She is willingly, if not gainfully, employed designing invitations and the like for the couple’s friends and family.

David: Beth’s familiar with running out of money, being a student.

Beth: Oh absolutely. I’ve been between a few jobs, which has been hard because I’ll have periods where I’m looking for work, just part-time casual work, and just have to live off a very small amount of money in that time.

She’s grateful for the safety nets she has had in those periods, for instance, living with family, but it’s tough for Beth to accept that she’s not earning at the moment… particularly as a newlywed.

As a result, she’s not loved discussing money with David to date.

Beth: Whenever Dave brings up the conversation, I, um, I get quite anxious and it’s mostly because I just have no way of contributing right now. So…

Oh, you’re clearly contributing in so many other ways and you are studying.

Beth: It’s just hard internally to feel that way, I think, when you’re dependent.

But my take is that you’re investing in you, which is the best investment you can make and will have the greatest payoff in the future.

David: Exactly. I try to affirm that when I have money, she has money because we share the same money.

At the end of the day, the Reeses both recognise they’re in a ‘build it’ financial phase.
What’s more, David understands stress about money, because a while back he experienced some himself. He made the decision about two years ago to use all his savings at that point to chunk $12,000 off his HECS debt. There is $14,000 left today, reducing by the mandatory contributions from David’s salary.

As a bit of background, HECS-HELP debts increase only at the pace of inflation – so changes in the Consumer Price Index over any given year. That means that, in real terms, they don’t grow. But neither does money in the bank – much – at our current low interest rates.

David: I just wanted to have the debt gone because it seemed silly to have money in a savings account and earn a few hundred dollars a year when if I used the money for HECS then I would get an extra $600 off my loan [until January 2017, there was a 5% bonus for voluntary repayments]. Then, my indexation rate would drop by a few hundred dollars each year too.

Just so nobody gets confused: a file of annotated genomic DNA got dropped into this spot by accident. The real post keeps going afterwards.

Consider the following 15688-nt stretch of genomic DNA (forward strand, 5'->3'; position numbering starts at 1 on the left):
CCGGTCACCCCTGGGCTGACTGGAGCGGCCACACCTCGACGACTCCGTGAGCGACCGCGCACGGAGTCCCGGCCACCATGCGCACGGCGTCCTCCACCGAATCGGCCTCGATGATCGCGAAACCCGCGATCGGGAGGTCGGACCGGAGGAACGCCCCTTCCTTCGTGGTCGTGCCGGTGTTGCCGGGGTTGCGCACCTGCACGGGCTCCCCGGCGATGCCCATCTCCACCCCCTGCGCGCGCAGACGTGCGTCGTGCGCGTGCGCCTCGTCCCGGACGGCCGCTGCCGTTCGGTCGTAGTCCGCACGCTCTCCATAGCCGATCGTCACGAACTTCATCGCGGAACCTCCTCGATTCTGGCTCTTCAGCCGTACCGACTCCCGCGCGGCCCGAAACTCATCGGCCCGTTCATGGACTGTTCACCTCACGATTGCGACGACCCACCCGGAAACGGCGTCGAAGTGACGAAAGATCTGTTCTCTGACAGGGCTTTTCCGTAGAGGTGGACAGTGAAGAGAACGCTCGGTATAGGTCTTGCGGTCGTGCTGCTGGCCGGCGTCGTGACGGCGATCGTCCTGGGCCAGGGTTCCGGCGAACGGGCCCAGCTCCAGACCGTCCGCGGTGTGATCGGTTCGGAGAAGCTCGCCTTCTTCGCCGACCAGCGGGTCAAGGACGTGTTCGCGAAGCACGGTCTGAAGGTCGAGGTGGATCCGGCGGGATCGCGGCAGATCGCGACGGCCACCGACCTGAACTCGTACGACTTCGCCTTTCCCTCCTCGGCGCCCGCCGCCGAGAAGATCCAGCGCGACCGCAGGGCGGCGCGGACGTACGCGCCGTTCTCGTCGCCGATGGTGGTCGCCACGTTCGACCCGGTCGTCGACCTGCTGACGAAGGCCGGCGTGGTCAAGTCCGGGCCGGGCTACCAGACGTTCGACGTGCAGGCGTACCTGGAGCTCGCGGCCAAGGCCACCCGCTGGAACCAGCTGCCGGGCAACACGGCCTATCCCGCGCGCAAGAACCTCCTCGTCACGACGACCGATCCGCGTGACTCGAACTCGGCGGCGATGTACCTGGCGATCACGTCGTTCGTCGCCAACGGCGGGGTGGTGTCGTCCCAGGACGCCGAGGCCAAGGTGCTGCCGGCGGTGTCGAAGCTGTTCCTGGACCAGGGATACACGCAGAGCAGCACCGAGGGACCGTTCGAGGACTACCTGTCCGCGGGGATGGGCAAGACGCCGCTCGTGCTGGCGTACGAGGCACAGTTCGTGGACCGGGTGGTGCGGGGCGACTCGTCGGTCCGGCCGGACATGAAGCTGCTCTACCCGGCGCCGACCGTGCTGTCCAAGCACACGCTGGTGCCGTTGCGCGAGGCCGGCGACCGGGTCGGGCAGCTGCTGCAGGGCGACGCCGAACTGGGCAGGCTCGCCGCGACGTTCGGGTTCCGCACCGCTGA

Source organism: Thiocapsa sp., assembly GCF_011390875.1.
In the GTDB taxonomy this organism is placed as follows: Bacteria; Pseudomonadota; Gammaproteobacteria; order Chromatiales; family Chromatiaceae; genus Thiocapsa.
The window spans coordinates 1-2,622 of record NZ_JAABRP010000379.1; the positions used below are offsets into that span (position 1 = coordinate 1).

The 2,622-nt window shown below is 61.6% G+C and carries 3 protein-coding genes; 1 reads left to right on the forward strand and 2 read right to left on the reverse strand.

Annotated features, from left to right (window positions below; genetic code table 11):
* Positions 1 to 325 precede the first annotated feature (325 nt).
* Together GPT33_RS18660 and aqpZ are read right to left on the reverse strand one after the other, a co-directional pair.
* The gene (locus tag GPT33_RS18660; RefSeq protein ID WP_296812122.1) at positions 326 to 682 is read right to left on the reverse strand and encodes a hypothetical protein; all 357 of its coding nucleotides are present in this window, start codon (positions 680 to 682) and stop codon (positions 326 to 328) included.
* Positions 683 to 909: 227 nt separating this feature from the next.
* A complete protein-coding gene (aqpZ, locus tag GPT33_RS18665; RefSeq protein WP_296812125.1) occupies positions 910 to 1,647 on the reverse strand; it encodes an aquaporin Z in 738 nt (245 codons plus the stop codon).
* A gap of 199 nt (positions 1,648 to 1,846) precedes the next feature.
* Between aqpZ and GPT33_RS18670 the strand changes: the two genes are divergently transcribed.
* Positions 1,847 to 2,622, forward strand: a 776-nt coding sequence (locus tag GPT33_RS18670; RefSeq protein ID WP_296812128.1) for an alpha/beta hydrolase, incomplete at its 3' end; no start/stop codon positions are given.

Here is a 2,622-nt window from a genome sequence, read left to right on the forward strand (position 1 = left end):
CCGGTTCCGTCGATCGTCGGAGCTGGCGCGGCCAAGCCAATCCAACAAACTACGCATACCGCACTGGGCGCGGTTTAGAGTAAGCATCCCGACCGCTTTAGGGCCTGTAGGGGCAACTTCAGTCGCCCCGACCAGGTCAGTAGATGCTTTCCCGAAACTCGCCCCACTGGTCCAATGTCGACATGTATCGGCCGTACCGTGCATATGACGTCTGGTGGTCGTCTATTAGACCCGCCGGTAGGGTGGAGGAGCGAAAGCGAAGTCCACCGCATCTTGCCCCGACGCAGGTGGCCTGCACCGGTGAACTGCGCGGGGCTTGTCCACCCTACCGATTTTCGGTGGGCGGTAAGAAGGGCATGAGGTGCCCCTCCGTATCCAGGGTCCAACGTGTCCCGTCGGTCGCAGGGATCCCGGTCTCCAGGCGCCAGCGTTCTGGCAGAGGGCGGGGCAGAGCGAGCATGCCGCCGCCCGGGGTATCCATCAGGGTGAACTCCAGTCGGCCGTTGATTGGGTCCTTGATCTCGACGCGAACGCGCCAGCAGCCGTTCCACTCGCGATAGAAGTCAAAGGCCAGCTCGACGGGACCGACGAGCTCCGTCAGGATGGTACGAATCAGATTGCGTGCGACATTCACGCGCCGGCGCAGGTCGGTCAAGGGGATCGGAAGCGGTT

So how did the move work out?

David: Well, I wondered before I did it if I shouldn’t give all my savings away, and then a week later I went to Malaysia and ran out of money – and I’m pretty much starting from scratch. I had a little bit saved but couldn’t really access it very quickly.

How did not having that emergency backing anymore feel?

David: It wasn’t great. Especially because it was in a different country.

So did you have access to credit?

David: Not at that time. I got my first credit card at the end of last year.

That’s a big step for David because, even at the age of 14, he was running a part of a household budget. His single-parent father asked him and his older sister how much they’d expect to be paid by somebody else to look after a house – cleaning, shopping and cooking – and, to do it, he gave them that much… in cash.

There was some additional money for the groceries they bought but what they made from their busy ‘job’ had to cover all personal bills. David managed to stockpile most of his ‘salary’ and saved the family money where he could too.